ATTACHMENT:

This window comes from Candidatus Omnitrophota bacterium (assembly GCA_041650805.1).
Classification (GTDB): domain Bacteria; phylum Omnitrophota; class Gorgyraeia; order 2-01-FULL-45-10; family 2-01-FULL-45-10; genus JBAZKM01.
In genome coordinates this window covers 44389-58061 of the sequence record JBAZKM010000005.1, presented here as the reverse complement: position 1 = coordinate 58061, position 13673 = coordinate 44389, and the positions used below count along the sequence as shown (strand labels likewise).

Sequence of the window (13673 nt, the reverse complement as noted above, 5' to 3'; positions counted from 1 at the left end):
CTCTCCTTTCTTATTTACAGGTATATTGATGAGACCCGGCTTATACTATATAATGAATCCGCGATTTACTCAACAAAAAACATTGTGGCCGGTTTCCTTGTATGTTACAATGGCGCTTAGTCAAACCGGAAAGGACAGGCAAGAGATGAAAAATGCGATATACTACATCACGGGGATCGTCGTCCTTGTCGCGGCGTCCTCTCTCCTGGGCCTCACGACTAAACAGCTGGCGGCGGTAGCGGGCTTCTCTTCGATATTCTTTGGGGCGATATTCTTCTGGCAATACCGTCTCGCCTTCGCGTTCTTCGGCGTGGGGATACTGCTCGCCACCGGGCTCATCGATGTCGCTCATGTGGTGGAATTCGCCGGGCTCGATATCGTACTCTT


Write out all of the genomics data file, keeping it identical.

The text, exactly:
This window comes from Candidatus Omnitrophota bacterium (assembly GCA_041650805.1).
Classification (GTDB): domain Bacteria; phylum Omnitrophota; class Gorgyraeia; order 2-01-FULL-45-10; family 2-01-FULL-45-10; genus JBAZKM01.
In genome coordinates this window covers 44389-58061 of the sequence record JBAZKM010000005.1, presented here as the reverse complement: position 1 = coordinate 58061, position 13673 = coordinate 44389, and the positions used below count along the sequence as shown (strand labels likewise).

Sequence of the window (13673 nt, the reverse complement as noted above, 5' to 3'; positions counted from 1 at the left end):
CTCTCCTTTCTTATTTACAGGTATATTGATGAGACCCGGCTTATACTATATAATGAATCCGCGATTTACTCAACAAAAAACATTGTGGCCGGTTTCCTTGTATGTTACAATGGCGCTTAGTCAAACCGGAAAGGACAGGCAAGAGATGAAAAATGCGATATACTACATCACGGGGATCGTCGTCCTTGTCGCGGCGTCCTCTCTCCTGGGCCTCACGACTAAACAGCTGGCGGCGGTAGCGGGCTTCTCTTCGATATTCTTTGGGGCGATATTCTTCTGGCAATACCGTCTCGCCTTCGCGTTCTTCGGCGTGGGGATACTGCTCGCCACCGGGCTCATCGATGTCGCTCATGTGGTGGAATTCGCCGGGCTCGATATCGTACTCTT